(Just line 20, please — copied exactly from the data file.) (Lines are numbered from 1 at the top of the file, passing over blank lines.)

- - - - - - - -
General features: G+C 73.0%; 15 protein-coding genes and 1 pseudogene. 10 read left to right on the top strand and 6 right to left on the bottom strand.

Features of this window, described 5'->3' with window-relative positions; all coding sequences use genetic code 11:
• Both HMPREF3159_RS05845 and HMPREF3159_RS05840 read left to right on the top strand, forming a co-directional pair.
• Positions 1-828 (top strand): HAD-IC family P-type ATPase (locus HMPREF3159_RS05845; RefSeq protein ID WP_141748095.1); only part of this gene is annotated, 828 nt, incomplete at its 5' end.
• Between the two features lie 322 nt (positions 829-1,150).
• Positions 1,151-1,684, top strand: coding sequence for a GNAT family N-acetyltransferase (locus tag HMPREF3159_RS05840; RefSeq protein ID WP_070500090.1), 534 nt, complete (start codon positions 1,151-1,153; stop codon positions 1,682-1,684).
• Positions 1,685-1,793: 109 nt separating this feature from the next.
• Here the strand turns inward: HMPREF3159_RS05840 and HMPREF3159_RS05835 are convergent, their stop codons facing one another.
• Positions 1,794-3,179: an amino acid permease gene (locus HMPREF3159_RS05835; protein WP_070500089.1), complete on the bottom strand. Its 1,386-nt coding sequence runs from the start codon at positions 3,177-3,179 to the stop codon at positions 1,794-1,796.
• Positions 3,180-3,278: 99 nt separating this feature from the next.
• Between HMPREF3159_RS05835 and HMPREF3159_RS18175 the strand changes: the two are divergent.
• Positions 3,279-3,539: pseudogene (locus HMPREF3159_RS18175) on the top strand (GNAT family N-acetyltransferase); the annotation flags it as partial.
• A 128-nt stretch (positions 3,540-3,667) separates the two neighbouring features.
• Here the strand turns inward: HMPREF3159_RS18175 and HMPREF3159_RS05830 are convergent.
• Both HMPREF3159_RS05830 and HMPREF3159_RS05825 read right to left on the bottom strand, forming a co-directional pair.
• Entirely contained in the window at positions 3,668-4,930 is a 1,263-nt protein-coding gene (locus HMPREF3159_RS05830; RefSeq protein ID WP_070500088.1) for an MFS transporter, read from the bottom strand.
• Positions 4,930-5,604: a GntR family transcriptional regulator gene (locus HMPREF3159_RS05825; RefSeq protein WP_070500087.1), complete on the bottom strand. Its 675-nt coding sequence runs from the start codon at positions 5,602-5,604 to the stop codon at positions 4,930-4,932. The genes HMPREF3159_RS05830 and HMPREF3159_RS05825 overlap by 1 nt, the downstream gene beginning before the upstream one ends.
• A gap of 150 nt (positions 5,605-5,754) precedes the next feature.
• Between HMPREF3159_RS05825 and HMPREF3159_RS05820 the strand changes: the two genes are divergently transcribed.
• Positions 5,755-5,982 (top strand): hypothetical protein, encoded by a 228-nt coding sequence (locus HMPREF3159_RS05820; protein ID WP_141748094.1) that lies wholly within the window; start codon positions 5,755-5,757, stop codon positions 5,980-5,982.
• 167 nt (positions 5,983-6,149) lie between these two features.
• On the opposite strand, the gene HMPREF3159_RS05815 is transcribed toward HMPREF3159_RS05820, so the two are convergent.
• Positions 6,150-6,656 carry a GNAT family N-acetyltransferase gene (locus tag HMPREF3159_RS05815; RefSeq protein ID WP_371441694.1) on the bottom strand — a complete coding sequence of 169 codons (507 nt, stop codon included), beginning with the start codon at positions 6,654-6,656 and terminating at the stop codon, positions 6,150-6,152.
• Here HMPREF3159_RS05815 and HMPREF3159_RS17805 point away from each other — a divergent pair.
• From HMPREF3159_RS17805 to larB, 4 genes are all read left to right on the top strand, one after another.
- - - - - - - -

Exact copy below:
• Positions 5,755-5,982 (top strand): hypothetical protein, encoded by a 228-nt coding sequence (locus HMPREF3159_RS05820; protein ID WP_141748094.1) that lies wholly within the window; start codon positions 5,755-5,757, stop codon positions 5,980-5,982.